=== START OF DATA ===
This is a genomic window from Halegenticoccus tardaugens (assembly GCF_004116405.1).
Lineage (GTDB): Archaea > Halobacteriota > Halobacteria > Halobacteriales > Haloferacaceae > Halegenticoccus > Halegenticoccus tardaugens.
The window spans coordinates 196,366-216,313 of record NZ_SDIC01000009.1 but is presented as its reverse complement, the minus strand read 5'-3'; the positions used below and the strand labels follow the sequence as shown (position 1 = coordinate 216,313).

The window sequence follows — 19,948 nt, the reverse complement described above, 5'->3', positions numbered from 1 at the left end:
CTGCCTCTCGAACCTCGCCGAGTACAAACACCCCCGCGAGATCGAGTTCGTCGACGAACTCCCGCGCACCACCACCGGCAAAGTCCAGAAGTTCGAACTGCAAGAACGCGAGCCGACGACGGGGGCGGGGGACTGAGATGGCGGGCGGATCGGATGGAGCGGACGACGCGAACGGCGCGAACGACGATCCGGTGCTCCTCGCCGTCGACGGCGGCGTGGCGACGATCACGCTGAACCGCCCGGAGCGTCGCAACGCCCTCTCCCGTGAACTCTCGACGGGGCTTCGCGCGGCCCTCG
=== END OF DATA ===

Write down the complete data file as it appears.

This is a genomic window from Halegenticoccus tardaugens (assembly GCF_004116405.1).
Lineage (GTDB): Archaea > Halobacteriota > Halobacteria > Halobacteriales > Haloferacaceae > Halegenticoccus > Halegenticoccus tardaugens.
The window spans coordinates 196,366-216,313 of record NZ_SDIC01000009.1 but is presented as its reverse complement, the minus strand read 5'-3'; the positions used below and the strand labels follow the sequence as shown (position 1 = coordinate 216,313).

The window sequence follows — 19,948 nt, the reverse complement described above, 5'->3', positions numbered from 1 at the left end:
CTGCCTCTCGAACCTCGCCGAGTACAAACACCCCCGCGAGATCGAGTTCGTCGACGAACTCCCGCGCACCACCACCGGCAAAGTCCAGAAGTTCGAACTGCAAGAACGCGAGCCGACGACGGGGGCGGGGGACTGAGATGGCGGGCGGATCGGATGGAGCGGACGACGCGAACGGCGCGAACGACGATCCGGTGCTCCTCGCCGTCGACGGCGGCGTGGCGACGATCACGCTGAACCGCCCGGAGCGTCGCAACGCCCTCTCCCGTGAACTCTCGACGGGGCTTCGCGCGGCCCTCG